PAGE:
3c6e4c8a17eeab7292a6bba1fbd8c814 – WHITWORTH GALLERY, MANCHESTER –

I’m a relative latecomer to the stylised, lo-fi R&B sounds of How To Dress Well. At first listen, I was all “I really like this boy band”. And there are hints reminiscent of Boyz II Men and R Kelly but not in a bad way.  Rather, he is Chicago-born Tim Krell, pioneering alternative R&B ensembles from his home in Cologne.  He achieves a rich sound by looping layers of his falsetto (Prince-like) vocals with heavy beats and glistening instrumentals.

Total Loss, his second and latest album, is an ethereal work about sadness, death and pain. It is quite beautiful and evocative. It is more polished and cleaner than his experimental debut, Love Remains – which has a murkier and rawer sound, however both are rooted in their subversive nod to the 90’s.

The Whitworth Art Gallery sets a very civilised atmosphere this evening. 200 chairs in neat- pew-like fashion. I am sat at the back.  The audience are transfixed. Motionless. Reverent (my friends are scorned for chatting). The long, bold shadows of Krell and his accompanying musician (on laptop, violin and keyboards) on the back wall, adding to the gothic atmosphere.

Krell plays a healthy mix from his repertoire, opening with ‘Suicide Dream 1’ which is very simple: a naked voice and a violin. His falsetto reverb fills the large white space.  The echoey acoustics suit his sound.

We get more energy from ‘Running Back, a real R&B blast. His distant synths and instrumentals transforming it from track that could have been a little bit bland (a disguised version of Ashanti’sFoolish’, I finally worked out). There are some head nods from the audience now as they begin to interact with him.

He sings into two microphones. One to accommodate his louder solo voice, the second as a quieter backing vocal. He is swift and effortless as he switches from one mic to the other, or uses both. Krell is a tremendously visual performer to watch. His body language is animated and passionate. ‘Ready For The World’ was sung with a higher pitched vocal and a deep undertone beat that built up steadily. I willed it to keep building but the song ended all too soon.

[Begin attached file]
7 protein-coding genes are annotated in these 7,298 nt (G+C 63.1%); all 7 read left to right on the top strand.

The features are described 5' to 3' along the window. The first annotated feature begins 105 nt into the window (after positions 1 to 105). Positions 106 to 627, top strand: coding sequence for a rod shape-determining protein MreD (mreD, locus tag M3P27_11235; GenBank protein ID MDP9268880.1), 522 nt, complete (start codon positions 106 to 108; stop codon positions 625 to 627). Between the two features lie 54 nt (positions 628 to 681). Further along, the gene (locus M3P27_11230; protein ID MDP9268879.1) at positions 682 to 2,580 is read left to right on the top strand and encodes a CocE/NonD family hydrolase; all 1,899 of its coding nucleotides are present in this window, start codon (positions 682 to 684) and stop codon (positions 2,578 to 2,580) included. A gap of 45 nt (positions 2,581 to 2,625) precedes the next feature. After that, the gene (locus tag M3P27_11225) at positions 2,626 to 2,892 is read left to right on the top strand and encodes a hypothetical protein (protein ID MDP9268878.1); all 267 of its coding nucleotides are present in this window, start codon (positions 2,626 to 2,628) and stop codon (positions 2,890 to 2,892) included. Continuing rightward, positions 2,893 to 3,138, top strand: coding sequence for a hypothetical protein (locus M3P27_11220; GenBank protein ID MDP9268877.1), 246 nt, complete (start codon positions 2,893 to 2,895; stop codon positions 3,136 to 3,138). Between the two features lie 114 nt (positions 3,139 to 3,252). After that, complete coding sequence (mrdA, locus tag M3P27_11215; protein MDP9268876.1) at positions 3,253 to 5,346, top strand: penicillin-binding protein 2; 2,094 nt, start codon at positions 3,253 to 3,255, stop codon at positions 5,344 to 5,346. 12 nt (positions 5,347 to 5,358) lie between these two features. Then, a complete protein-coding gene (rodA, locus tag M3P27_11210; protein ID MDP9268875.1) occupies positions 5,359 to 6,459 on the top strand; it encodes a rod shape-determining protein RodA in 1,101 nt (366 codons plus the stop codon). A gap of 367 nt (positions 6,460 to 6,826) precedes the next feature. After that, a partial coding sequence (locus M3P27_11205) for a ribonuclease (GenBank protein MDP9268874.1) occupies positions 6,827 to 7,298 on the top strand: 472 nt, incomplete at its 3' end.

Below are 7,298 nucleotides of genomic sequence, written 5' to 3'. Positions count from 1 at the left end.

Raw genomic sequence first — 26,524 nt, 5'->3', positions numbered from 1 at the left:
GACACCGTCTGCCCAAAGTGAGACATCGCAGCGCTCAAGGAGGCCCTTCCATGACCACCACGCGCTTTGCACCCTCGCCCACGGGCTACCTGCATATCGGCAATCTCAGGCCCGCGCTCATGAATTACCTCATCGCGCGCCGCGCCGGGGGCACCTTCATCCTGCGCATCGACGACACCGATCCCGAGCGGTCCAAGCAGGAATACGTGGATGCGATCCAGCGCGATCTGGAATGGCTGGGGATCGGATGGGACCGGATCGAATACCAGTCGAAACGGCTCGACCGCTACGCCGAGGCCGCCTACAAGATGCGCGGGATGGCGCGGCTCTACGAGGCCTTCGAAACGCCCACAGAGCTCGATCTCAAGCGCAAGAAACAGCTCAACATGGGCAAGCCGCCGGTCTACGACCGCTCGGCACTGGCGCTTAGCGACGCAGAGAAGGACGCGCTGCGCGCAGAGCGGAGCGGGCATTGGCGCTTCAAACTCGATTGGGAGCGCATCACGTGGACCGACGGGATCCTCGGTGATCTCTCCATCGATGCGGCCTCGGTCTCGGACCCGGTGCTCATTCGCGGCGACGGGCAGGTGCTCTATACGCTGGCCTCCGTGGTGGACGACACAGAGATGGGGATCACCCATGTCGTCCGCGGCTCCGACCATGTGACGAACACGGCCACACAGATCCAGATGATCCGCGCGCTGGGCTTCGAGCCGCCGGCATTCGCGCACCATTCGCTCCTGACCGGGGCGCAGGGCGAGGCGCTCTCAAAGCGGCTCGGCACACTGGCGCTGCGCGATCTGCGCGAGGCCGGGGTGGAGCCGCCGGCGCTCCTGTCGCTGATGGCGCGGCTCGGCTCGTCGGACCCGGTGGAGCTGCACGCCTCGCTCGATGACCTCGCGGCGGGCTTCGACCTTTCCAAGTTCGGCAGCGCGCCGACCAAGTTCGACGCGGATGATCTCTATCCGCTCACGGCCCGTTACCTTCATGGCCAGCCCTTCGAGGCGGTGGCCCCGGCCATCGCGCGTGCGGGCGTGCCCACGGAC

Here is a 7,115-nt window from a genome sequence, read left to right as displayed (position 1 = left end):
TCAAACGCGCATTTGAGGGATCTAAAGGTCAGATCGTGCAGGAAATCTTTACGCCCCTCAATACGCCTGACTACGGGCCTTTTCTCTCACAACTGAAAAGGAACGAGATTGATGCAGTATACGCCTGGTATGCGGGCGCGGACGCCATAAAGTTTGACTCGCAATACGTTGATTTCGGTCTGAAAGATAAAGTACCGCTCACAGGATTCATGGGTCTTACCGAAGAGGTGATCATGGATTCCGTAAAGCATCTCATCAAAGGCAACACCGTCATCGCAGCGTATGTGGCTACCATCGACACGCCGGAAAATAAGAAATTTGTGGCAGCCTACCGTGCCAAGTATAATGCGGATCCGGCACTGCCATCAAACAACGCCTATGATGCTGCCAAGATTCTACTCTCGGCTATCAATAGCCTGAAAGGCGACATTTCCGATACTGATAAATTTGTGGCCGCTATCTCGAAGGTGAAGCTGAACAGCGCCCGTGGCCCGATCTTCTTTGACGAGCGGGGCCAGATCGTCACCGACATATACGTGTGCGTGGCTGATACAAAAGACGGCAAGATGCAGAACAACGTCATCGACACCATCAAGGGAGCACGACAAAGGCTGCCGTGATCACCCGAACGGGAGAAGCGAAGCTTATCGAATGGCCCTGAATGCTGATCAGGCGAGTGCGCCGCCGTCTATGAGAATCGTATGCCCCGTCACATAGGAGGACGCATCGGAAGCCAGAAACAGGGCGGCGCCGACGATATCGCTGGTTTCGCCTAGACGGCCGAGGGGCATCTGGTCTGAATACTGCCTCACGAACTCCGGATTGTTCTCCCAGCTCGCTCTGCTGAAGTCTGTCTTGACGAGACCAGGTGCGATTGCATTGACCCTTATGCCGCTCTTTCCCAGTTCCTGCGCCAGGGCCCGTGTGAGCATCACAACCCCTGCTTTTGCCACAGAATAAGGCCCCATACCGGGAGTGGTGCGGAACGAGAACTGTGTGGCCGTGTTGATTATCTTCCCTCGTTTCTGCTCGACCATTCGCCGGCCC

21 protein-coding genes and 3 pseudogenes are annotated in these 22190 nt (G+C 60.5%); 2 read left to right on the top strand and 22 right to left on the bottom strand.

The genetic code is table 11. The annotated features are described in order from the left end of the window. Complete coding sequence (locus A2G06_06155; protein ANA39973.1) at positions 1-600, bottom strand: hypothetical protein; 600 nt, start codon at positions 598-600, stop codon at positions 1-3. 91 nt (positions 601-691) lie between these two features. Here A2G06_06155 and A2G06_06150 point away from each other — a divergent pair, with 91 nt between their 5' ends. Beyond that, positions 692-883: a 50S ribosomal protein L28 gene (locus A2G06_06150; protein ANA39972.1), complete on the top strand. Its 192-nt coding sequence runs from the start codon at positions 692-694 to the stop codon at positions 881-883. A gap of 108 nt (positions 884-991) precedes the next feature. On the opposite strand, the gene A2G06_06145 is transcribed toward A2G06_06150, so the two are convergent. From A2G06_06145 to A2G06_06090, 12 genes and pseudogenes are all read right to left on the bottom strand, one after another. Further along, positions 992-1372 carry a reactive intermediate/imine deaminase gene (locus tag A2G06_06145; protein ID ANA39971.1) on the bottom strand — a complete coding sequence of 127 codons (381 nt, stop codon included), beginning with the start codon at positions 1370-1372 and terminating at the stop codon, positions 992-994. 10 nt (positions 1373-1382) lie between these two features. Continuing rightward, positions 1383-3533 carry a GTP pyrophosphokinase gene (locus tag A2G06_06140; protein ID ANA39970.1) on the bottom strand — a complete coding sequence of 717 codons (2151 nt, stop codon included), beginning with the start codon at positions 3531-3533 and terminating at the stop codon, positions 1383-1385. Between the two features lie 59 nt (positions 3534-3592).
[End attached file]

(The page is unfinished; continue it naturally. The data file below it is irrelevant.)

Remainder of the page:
He offers us moments of classical beauty in tracks like the dreamy’ Ocean Floor For Everything’ which is instrumentally lead with vocals taking a step back. Moving on to ‘And It Was U’ (you could be forgiven for thinking this was by a boy band!) with an upbeat pop quality to it. I think the audience have begun to thaw out now, the beat setting off some foot tapping and a yearn to dance like it’s the 90’s again.

Krell is a genial chap. He might have been singing about sadness and death to a fairly earnest crowd, but his witty quips and sound checks between songs were not melancholic at all. He gushes about Manchester and his delight in his visits here.

My favourite of the evening isSet It Right’. He warns us, “This one you should feel to your bones”. And we did, even from the back. A very stirring and powerful sound, where his sorrow was tangible in the air.

Eager to give us an encore even though the sound and lights had gone off,  he sang us ‘Blue’ (“My brother’s name, because my parents were really stoned”) acappella with the house lights up. I liked him all the more for that. We stood and applauded.

And he replied to my tweet thanking him for the gig. Nice chap.